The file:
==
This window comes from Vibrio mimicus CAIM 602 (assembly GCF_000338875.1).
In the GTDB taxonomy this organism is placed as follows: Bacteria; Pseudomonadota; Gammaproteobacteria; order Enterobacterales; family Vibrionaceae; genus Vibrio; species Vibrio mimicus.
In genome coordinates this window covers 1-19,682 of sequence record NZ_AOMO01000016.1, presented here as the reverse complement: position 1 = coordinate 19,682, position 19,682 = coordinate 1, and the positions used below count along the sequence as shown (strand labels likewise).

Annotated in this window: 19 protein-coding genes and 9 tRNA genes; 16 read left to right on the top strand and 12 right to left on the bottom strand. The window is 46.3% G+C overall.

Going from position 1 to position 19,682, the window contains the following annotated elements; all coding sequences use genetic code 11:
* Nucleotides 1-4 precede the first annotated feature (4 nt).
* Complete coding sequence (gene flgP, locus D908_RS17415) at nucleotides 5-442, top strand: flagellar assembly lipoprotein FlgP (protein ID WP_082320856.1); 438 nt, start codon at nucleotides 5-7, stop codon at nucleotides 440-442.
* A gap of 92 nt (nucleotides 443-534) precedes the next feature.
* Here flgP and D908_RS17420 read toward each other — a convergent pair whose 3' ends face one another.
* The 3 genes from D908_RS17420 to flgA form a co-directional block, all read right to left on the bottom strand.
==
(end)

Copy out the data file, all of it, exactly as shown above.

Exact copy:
This window comes from Vibrio mimicus CAIM 602 (assembly GCF_000338875.1).
In the GTDB taxonomy this organism is placed as follows: Bacteria; Pseudomonadota; Gammaproteobacteria; order Enterobacterales; family Vibrionaceae; genus Vibrio; species Vibrio mimicus.
In genome coordinates this window covers 1-19,682 of sequence record NZ_AOMO01000016.1, presented here as the reverse complement: position 1 = coordinate 19,682, position 19,682 = coordinate 1, and the positions used below count along the sequence as shown (strand labels likewise).

Annotated in this window: 19 protein-coding genes and 9 tRNA genes; 16 read left to right on the top strand and 12 right to left on the bottom strand. The window is 46.3% G+C overall.

Going from position 1 to position 19,682, the window contains the following annotated elements; all coding sequences use genetic code 11:
* Nucleotides 1-4 precede the first annotated feature (4 nt).
* Complete coding sequence (gene flgP, locus D908_RS17415) at nucleotides 5-442, top strand: flagellar assembly lipoprotein FlgP (protein ID WP_082320856.1); 438 nt, start codon at nucleotides 5-7, stop codon at nucleotides 440-442.
* A gap of 92 nt (nucleotides 443-534) precedes the next feature.
* Here flgP and D908_RS17420 read toward each other — a convergent pair whose 3' ends face one another.
* The 3 genes from D908_RS17420 to flgA form a co-directional block, all read right to left on the bottom strand.